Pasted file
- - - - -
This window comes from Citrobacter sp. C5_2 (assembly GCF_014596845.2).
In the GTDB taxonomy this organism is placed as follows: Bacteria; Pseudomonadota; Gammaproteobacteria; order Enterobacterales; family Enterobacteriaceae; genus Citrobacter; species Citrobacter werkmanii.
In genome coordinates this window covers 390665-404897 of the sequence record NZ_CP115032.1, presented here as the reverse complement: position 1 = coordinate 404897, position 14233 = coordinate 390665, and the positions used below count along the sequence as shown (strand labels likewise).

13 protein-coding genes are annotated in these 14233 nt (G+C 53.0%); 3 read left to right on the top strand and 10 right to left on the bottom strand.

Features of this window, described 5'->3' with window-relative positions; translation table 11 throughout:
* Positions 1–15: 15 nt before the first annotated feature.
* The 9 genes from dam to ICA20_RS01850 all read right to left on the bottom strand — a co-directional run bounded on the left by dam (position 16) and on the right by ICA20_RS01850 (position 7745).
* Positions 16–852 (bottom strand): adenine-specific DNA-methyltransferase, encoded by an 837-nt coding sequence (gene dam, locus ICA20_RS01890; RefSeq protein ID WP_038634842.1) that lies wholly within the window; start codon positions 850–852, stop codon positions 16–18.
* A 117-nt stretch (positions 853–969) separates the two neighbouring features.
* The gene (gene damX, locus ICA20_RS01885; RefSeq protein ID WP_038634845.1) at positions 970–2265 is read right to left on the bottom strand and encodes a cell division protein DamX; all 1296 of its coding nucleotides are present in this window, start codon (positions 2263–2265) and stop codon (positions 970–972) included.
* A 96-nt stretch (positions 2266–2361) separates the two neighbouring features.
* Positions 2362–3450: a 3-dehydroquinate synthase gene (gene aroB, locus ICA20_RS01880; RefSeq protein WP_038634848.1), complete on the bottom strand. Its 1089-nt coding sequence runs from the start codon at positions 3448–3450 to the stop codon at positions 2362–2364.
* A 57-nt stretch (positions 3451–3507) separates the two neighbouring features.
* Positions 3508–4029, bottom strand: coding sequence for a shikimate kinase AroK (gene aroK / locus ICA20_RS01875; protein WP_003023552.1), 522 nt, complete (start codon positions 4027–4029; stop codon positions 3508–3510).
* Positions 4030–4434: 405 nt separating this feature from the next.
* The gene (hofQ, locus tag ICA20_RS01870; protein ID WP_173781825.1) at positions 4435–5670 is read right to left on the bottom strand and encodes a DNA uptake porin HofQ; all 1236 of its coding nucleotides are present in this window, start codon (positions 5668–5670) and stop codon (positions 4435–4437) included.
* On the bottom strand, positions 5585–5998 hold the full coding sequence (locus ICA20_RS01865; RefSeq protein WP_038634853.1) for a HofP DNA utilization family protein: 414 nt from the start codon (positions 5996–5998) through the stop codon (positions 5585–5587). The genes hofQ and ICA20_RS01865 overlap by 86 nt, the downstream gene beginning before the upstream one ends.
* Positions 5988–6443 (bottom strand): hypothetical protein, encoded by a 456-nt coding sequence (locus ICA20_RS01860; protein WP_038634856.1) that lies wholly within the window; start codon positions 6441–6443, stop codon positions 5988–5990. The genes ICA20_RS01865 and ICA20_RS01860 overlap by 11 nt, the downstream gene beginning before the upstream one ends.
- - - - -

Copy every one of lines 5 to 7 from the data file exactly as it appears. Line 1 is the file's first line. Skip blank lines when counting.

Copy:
Features of this window, described 5'->3' with window-relative positions; translation table 11 throughout:
* Positions 1–15: 15 nt before the first annotated feature.
* The 9 genes from dam to ICA20_RS01850 all read right to left on the bottom strand — a co-directional run bounded on the left by dam (position 16) and on the right by ICA20_RS01850 (position 7745).